But as this argument bears alike against all instincts, and against their existence in brutes as well as in men, it will hardly, I suppose, produce conviction, though it may be difficult to find an answer to it.
Upon the whole, it seems to me, either that there exist no such instincts as compose what is called the moral sense, or that they are not now to be distinguished from prejudices and habits; on which account they cannot be depended upon in moral reasoning: I mean that it is not a safe way of arguing, to assume certain principles as so many dictates, impulses, and instincts of nature, and then to draw conclusions from these principles, as to the rectitude or wrongness of actions, independent of the tendency of such actions, or of any other consideration whatever.
Aristotle lays down, as a fundamental and self-evident maxim, that nature intended barbarians to be slaves; and proceeds to deduce from this maxim a train of conclusions, calculated to justify the policy which then prevailed. And I question whether the same maxim be not still self-evident to the company of merchants trading to the coast of Africa.
Nothing is so soon made, as a maxim; and it appears from the example of Aristotle, that authority and convenience, education, prejudice, and general practice, have no small share in the making of them; and that the laws of custom are very apt to be mistaken for the order of nature.
For which reason, I suspect, that a system of morality, built upon instincts, will only find out reasons and excuses for opinions and practices already established—will seldom correct or reform either.
But further, suppose we admit the existence of these instincts; what, it may be asked, is their authority? No man, you say, can act in deliberate opposition to them, without a secret remorse of conscience. But this remorse may be borne with: and if the sinner choose to bear with it, for the sake of the pleasure or the profit which he expects from his wickedness; or finds the pleasure of the sin to exceed the remorse of conscience, of which he alone is the judge, and concerning which, when he feels them both together, he can hardly be mistaken, the moral-instinct man, so far as I can understand, has nothing more to offer.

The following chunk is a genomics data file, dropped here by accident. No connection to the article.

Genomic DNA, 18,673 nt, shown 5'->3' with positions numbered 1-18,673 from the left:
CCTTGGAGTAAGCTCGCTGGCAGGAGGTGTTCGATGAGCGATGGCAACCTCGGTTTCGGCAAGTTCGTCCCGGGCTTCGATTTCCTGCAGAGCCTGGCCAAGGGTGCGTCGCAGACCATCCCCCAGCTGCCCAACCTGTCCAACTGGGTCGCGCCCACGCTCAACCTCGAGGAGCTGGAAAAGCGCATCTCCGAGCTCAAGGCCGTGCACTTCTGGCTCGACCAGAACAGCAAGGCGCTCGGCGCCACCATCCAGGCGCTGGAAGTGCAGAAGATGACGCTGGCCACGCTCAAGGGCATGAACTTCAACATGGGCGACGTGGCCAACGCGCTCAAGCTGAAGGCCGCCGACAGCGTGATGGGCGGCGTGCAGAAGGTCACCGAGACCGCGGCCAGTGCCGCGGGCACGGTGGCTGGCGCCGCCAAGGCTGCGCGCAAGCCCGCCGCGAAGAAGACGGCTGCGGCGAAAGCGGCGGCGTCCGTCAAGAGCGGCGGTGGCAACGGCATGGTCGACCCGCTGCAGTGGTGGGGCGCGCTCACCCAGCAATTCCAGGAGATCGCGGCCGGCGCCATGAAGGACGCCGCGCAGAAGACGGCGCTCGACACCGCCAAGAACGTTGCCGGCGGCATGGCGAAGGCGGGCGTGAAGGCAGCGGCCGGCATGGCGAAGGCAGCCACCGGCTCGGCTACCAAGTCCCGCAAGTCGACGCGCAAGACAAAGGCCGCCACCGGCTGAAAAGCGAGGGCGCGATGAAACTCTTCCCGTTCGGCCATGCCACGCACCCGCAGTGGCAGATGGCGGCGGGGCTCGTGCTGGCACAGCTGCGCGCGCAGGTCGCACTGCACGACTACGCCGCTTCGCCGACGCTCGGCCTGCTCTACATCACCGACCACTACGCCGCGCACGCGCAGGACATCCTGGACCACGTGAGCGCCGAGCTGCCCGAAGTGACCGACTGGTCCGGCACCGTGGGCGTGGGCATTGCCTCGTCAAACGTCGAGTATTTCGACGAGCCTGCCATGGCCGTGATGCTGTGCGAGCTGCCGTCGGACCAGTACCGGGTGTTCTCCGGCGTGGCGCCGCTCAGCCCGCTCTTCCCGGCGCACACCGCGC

For if he allege that these instincts are so many indications of the will of God, and consequently presages of what we are to look for hereafter; this, I answer, is to resort to a rule and a motive ulterior to the instincts themselves, and at which rule and motive we shall by-and-by arrive by a surer road—I say surer, so long as there remains a controversy whether there be any instinctive maxims at all; or any difficulty in ascertaining what maxims are instinctive.
This celebrated question therefore becomes in our system a question of pure curiosity; and as such, we dismiss it to the determination of those who are more inquisitive, than we are concerned to be, about the natural history and constitution of the human species.
[* ]“Caius Toranius triumvirûm partes secutus, proscripti patris sui praetorii et ornati viri latebras, aetatem, notasque corporis, quibus agnosci posset, centurionibus edidit, qui eum persecuti sunt. Senex de filii magis vitâ et incrementis, quam de reliquo spiritu suo sollicitus, an incolumis esset, et an imperatoribus satisfaceret, interrogare eos coepit. E quibus unus: ‘Ab illo,’ inquit, ‘quem tantopere diligis, demonstratus nostro ministerio, filii indicio occideris:’ protinusque pectus ejus gladio trajecit. Collapsus itaque est infelix, auctore caedis, quam ipsâ caede, miserior.”
[* ]“From instances of popular tumults, seditions, factions, panics, and of all passions which are shared with a multitude, we may learn the influence of society, in exciting and supporting any emotion; while the most ungovernable disorders are raised, we find, by that means, from the slightest and most frivolous occasions. He must be more or less than man, who kindles not in the common blaze. What wonder then, that moral sentiments are found of such influence in life, though springing from principles, which may appear, at first sight, somewhat small and delicate?”—Hume’s Inquiry concerning the Principles of Morals, Sect. ix. p. 326.